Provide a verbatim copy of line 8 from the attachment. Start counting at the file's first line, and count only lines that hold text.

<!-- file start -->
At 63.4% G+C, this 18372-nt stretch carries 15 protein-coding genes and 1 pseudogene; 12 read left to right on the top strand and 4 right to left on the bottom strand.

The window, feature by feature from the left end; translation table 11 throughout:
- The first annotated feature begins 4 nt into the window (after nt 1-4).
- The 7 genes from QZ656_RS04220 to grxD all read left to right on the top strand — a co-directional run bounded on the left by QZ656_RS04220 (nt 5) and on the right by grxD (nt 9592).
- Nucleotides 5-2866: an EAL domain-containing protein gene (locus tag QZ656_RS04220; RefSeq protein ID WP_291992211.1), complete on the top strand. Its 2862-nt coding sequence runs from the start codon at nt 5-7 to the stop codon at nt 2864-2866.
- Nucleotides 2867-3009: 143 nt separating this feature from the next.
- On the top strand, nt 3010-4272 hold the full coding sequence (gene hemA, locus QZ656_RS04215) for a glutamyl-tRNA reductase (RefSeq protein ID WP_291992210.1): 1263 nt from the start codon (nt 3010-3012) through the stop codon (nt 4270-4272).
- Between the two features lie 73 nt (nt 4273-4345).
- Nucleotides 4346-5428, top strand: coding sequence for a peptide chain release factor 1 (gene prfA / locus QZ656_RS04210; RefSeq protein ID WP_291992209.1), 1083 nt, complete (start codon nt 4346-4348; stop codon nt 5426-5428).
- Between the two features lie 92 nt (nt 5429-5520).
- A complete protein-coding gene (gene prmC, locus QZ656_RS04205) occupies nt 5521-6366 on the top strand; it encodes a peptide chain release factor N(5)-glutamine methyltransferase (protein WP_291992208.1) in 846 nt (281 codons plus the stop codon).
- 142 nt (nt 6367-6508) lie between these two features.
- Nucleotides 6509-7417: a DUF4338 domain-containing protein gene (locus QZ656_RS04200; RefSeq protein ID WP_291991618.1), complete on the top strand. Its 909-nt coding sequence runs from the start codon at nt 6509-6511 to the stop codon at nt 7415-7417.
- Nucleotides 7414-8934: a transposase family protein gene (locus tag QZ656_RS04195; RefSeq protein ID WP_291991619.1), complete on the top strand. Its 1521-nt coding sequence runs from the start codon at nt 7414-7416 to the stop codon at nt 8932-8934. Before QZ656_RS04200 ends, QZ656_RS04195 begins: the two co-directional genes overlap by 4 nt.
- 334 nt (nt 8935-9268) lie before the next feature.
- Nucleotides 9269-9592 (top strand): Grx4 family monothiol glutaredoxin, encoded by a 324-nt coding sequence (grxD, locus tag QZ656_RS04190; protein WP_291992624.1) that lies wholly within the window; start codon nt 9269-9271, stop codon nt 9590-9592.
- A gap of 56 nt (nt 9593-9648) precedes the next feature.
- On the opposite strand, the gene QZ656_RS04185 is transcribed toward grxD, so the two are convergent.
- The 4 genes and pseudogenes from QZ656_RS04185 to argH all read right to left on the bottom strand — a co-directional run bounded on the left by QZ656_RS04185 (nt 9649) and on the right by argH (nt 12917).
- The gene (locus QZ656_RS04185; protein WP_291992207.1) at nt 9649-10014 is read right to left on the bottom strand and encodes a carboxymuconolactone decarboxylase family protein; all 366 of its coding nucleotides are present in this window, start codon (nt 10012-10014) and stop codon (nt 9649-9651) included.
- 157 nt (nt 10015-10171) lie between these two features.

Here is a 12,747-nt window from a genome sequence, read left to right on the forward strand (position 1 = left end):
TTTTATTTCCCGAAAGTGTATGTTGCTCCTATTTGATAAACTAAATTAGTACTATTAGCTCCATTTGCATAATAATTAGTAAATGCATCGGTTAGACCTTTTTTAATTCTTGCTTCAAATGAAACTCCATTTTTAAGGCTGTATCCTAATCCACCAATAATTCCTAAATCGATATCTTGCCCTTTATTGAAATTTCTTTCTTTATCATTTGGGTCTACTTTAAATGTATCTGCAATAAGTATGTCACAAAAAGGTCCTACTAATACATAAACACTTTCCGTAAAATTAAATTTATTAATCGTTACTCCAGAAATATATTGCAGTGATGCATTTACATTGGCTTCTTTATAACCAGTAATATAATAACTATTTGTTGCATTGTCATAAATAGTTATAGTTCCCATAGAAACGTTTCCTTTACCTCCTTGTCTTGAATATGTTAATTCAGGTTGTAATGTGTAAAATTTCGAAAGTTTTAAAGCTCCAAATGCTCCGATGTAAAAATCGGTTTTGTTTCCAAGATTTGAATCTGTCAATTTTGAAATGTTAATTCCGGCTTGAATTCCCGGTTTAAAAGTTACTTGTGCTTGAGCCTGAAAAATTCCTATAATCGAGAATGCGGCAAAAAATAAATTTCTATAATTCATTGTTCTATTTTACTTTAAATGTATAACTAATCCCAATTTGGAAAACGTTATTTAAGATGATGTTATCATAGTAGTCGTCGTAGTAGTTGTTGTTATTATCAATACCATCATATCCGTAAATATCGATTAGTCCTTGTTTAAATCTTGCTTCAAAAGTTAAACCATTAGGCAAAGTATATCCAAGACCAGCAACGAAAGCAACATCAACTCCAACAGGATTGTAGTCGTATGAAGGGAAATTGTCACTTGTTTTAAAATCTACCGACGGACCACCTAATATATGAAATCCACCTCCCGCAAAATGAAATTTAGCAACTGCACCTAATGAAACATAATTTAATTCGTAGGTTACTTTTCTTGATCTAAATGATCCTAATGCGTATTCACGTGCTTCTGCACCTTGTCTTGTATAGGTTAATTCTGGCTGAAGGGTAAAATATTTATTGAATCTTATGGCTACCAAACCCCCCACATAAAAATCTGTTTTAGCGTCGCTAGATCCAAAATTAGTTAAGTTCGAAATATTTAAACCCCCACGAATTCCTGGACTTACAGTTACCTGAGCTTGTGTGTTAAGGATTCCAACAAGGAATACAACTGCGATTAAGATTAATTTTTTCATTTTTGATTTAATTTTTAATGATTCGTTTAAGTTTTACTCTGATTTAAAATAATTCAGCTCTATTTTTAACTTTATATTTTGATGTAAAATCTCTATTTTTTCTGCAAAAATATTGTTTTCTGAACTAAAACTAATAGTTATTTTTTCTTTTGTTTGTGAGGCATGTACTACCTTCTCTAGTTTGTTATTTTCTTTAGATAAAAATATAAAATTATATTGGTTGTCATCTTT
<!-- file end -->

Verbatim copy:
- Between the two features lie 73 nt (nt 4273-4345).